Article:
Unum’s Pants Must Be On Fire – An Editorial by Linda Nee
Recently, one of my clients sent me Unum’s Annual Report citing billions in earnings, a good reputation, and increased earnings per share. Although I have always dismissed Unum’s Annual Reports as an indulgence in Aesop’s Fables, I did pay attention to some of Unum’s claims for 2017.
Last year Unum bought back millions of shares in Treasury Stock. Buying back common stock artificially increases the market value by decreasing the number of shares of common stock outstanding. For nearly a decade, Unum’s stock price remained uncharacteristically low until the company began buying back its own stock called Treasury Stock.
Corporations buy back their own stock for several purposes. Removing shares from the market at a lower price means the company can reissue those shares at a gain. However, the most common reason for buying back stock is to increase the market value of shares.
With the election of Donald Trump and the inflationary market we now have, the market value of Unum’s stock increased significantly, but clearly not due to internal growth or even the expectation of improved efficiency or increased profits.
Second, Unum boasted a “good reputation” in 2017. In my opinion, in the last decade since the Multi-State Settlement Agreement, Unum’s public reputation actually disintegrated. Falling back into Unum Life’s old bad faith strategies, the company doesn’t “walk the talk” of “we don’t do that anymore”, and clearly hasn’t improved its claim targeting strategies. The company still operates in violation of the Multi-State Settlement Agreement.
Because of Unum’s very poor public reputation, a large percentage of Unum claimants and insureds “live afraid” of losing their benefits. Unum’s pants should really be on fire for this tall tale of boasting a good reputation. A fairer presentation of Unum’s reputation is that of an unfair reviewer that targets legitimate payable claims and denies them for profit.
If anything, Unum Group is worse than its ever been. Those attorneys who say, “Unum isn’t any better or worse than any other insurance company” should consider that other insurers have lowered themselves to Unum’s level, not bringing Unum up to theirs.
As far as we know, in 2017 Unum continued to target claims for profitability, had several firings of employees (mostly women over 50), did away with several departments, outsourced its IT to India, and is engaging in “arm’s length” claim review with companies such as Lucens, The HUB and others.
In 2017 Unum fired several of its claims managers in Worcester and Portland alleging over aggressive claims management – a claim the managers deny by the way.
The company also tightened internal procedures limiting bathroom breaks for employees making Unum’s internal environment appear more like a widget assembly in a Chinese claim denial factory. That’s pretty tough – Unum’s employees can’t even pee when they need to.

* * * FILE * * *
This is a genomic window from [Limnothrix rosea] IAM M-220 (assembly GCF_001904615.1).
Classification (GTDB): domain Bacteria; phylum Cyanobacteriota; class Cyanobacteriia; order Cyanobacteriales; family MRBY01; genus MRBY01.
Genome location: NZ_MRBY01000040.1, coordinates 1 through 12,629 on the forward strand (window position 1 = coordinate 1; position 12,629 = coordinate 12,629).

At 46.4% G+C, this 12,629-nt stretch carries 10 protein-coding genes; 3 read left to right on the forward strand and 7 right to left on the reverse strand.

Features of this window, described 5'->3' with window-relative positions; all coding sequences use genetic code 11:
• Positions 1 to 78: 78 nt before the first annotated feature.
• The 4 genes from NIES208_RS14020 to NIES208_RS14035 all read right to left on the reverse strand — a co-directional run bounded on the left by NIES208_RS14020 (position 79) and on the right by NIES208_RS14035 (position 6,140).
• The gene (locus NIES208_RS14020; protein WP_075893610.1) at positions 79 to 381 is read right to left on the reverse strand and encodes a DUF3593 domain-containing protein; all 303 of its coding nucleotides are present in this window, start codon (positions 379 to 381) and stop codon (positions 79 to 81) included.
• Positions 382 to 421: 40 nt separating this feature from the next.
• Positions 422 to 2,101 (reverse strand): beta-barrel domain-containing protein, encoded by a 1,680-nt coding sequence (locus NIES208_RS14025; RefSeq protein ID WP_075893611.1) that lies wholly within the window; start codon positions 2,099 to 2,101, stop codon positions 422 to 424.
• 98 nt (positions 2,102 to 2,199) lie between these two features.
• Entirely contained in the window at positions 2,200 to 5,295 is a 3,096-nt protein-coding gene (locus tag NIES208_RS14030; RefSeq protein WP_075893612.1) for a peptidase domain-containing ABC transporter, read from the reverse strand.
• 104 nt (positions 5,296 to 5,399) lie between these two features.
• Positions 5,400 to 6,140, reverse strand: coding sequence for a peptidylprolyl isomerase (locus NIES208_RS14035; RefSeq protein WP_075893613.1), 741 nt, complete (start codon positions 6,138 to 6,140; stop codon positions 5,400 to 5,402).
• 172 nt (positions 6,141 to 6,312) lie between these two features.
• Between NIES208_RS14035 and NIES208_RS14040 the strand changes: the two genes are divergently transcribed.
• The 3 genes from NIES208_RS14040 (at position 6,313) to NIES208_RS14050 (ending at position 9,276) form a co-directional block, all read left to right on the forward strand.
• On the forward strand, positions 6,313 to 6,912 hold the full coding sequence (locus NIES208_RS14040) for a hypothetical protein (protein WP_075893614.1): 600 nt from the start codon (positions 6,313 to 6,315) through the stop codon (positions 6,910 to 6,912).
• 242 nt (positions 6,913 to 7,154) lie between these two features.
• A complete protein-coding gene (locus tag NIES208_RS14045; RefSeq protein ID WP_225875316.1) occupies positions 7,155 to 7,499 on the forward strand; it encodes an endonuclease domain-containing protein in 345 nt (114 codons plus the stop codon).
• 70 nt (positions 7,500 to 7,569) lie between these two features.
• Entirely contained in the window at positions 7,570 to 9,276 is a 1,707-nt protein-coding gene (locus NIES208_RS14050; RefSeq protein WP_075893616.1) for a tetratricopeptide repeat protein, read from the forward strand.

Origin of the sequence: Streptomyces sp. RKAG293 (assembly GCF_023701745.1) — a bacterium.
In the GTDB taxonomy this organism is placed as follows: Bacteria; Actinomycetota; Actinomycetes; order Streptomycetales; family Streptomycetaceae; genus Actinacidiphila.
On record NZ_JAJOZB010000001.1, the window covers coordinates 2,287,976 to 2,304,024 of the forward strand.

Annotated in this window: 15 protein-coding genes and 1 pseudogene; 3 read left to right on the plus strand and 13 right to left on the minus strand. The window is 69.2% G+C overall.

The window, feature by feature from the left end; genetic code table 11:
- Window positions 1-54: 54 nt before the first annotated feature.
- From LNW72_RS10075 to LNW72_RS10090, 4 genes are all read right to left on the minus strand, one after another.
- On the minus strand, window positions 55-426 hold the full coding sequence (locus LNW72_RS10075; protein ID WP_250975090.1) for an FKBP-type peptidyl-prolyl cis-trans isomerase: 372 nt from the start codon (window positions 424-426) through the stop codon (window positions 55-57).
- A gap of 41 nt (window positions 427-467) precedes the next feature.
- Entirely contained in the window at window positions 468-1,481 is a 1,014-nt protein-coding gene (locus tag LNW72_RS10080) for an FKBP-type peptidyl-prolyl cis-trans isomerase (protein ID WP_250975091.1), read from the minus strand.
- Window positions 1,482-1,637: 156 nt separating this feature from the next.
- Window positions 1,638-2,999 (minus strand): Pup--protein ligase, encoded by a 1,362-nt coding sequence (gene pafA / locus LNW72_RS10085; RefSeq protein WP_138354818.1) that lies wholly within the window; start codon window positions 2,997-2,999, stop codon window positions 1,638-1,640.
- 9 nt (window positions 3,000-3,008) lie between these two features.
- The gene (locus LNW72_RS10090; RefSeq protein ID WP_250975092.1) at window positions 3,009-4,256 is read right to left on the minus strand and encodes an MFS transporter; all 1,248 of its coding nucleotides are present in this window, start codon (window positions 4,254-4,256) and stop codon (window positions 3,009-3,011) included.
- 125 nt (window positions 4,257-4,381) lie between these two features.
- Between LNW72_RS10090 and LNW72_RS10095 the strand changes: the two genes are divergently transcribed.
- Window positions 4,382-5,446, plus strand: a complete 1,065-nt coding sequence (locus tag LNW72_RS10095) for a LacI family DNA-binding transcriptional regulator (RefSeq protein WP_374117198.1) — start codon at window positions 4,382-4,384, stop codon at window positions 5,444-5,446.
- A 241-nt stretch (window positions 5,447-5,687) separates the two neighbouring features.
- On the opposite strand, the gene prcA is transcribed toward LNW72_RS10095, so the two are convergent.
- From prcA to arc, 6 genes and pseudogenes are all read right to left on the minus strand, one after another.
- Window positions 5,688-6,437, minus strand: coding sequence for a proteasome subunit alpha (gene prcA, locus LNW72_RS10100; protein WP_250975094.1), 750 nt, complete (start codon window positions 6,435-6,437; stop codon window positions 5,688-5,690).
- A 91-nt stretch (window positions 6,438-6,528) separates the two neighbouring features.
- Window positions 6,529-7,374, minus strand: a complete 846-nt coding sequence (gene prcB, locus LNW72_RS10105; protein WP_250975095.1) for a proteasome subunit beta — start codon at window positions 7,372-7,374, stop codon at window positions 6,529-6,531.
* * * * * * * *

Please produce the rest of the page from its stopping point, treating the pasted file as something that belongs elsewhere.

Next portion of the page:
Unum’s aggressive focus with Lucens to locate every dollar and cent it can find in SSDI overpayments is indicative of the company’s negligence and inability to do things right the first time, not to mention offsetting benefits without proving any alleged amount is legitimately owed.
Also in 2017, inside sources reported that Unum’s new claims handlers received training and management directives to “aggressively assume everyone is a malingerer” and over investigate claims with a lion’s share of strategy and tactics. We saw this evidenced with increased STD initiatives to hand off payable claims to Workers’ Compensation, and increases in STD denials.
All in all if you read Unum’s Annual Report eyeing profitability you might begin to think the company is doing great. However, it’s best to keep in mind that disability insurers profit by denying claims, not paying them. Whatever strategies or measures Unum took to make the reported profits, you can be assured that insureds and claimants are paying for it.
Clearly, Unum’s reputation is that of a really nasty and deceptive disability insurer – in my opinion, the worst in the world. Insureds in the UK really dislike Unum with a passion and in the past have attempted to contact members of the government to send Unum packing.
Finally, Unum continues to manage its failed block of Long-Term Care, a product that was so unprofitable, Unum stopped selling it. LTC was managed so poorly that Unum was cited for abuses in California.
Therefore, investors who read Annual Reports, as well as those who determine Bond Ratings should consider that what Unum reports and what the company actually does may be two different things. Remember the days when Unum told the pubic it paid 98% of claims and didn’t keep claim financial reserve figures?
In my opinion, Unum management’s pants on fire should be lighting up Chattanooga by now. What’s reported is not necessarily what’s true.